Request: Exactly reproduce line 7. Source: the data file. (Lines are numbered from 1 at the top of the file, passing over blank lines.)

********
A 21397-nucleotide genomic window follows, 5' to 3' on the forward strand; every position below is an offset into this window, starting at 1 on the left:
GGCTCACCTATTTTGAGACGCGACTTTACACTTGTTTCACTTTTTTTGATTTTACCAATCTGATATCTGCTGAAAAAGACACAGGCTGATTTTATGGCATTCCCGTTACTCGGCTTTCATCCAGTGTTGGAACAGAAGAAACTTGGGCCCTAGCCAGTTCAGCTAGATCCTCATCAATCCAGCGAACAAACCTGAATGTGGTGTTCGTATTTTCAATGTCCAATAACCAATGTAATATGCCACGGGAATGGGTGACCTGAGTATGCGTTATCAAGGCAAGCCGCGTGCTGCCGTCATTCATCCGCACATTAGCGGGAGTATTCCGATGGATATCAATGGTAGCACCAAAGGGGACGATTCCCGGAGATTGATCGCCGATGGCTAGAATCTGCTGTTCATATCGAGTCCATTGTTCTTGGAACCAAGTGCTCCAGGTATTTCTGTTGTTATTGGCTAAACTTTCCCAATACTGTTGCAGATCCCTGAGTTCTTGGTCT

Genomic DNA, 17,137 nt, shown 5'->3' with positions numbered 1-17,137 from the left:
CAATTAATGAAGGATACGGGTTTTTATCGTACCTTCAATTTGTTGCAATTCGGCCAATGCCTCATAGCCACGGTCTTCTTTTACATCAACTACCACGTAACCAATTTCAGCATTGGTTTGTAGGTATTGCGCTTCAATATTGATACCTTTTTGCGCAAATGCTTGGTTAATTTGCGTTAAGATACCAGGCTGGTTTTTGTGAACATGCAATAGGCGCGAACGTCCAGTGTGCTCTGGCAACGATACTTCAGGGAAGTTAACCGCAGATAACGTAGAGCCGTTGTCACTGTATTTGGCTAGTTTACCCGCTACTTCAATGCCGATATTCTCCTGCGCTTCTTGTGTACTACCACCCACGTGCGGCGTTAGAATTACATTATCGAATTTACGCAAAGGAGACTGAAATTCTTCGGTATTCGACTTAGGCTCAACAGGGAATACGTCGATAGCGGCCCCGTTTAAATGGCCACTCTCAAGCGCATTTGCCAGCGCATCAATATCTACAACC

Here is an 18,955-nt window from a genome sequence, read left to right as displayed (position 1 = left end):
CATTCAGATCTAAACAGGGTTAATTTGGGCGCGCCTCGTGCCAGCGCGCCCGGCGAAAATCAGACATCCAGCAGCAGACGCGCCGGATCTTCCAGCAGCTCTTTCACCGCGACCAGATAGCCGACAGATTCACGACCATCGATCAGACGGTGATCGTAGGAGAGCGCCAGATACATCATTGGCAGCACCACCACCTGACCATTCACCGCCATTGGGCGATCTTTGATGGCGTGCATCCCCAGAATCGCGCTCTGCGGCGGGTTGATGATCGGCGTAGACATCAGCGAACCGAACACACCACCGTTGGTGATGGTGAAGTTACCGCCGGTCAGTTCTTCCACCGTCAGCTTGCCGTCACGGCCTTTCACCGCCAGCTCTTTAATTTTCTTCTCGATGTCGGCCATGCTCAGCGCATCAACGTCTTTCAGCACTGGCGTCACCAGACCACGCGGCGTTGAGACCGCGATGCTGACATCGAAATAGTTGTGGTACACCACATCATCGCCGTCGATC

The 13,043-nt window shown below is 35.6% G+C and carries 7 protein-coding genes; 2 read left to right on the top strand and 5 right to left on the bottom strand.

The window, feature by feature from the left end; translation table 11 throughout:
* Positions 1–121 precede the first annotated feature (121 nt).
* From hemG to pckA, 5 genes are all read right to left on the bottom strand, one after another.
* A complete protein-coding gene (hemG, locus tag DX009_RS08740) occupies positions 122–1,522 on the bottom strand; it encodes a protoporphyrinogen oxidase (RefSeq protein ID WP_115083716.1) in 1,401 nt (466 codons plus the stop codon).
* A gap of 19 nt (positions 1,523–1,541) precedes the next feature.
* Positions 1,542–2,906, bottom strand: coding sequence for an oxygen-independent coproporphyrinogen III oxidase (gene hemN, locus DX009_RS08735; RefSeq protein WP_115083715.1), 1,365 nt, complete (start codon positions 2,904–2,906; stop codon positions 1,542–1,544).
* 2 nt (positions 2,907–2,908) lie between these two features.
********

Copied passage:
The 13,043-nt window shown below is 35.6% G+C and carries 7 protein-coding genes; 2 read left to right on the top strand and 5 right to left on the bottom strand.